The “Physics arXiv” blog at Technology Review has an interesting report on a new look at the geographic distribution of scientific research [abstract, PDF available], carried out by Lutz Bornmann at the Max Planck Society in Munich and Loet Leydesdorff at the University of Amsterdam. The two researchers started with bibliometric data, giving the number of times scientific papers were cited in other research work, and combined them in a “Mash-up” with Google Maps, giving a graphic display of where scientific innovation occurs (to the extent that the citation data captures this, of course) They also compute a simple measure of the proportion of widely-cited papers (defined as the top decile in citations) to the total number of papers cited. They have produced maps for papers in physics, chemistry, and psychology; dark green circles show locations with a high proportion of widely-cited papers relative to the total. The size of the circle is proportional to the total number of papers. (The initial view of these shows the whole world, which makes seeing details difficult, but they can be zoomed and panned, like any Google map.)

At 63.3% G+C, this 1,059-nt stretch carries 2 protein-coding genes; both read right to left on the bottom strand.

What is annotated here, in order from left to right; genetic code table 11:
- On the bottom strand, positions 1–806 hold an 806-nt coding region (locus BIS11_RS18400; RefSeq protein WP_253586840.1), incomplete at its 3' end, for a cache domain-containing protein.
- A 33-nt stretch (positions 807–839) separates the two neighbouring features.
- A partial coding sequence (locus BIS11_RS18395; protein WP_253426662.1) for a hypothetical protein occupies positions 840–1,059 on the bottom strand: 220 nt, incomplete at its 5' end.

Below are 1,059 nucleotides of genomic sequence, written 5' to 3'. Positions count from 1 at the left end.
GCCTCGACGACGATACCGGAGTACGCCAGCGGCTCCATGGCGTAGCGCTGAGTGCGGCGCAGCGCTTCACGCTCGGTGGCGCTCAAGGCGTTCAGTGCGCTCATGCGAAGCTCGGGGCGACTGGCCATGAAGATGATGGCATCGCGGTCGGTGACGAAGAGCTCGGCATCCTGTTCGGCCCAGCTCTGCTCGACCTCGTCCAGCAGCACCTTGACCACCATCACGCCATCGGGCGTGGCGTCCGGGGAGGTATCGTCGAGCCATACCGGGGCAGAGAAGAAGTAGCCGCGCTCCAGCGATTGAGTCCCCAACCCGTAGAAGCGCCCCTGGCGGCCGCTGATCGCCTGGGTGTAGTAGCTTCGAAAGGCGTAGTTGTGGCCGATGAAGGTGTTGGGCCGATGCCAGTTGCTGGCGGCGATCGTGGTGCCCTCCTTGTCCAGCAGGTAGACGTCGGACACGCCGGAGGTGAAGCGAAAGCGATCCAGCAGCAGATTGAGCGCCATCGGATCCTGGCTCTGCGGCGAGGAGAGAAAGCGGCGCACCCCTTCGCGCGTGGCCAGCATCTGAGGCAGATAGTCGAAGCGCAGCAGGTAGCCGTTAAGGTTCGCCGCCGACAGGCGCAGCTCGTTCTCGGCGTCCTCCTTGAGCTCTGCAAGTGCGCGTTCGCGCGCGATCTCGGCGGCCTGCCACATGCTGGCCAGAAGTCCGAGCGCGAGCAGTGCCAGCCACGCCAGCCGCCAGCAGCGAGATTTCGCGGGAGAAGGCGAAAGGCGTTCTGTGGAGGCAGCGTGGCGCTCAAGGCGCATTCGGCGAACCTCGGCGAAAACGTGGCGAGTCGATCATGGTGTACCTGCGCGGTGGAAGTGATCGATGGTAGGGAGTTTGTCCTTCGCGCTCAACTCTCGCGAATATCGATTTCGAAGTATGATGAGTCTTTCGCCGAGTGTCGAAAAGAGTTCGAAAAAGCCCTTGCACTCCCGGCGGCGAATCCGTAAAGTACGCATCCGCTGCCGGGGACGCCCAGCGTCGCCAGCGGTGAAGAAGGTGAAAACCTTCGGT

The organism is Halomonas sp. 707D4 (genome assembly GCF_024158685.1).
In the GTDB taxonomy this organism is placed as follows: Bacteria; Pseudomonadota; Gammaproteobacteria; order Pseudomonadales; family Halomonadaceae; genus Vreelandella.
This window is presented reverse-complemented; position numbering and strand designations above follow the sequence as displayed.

The results don’t reveal anything drastically different from what one might have expected. There are some places, not especially large (e.g., Cambridge, England and Princeton, NJ) that produce a higher than expected proportion of widely-cited papers. On the other hand, Moscow produces a lot of physics papers (big circle), but a lower than expected number of widely-cited ones (red circle).
The citation data, of course, is certainly not the last word on the relative importance of scientific research. But it is interesting to see the data presented in this way. If nothing else, it seems to suggest that the fear that the US and Europe are somehow “falling behind” in research is a bit overblown.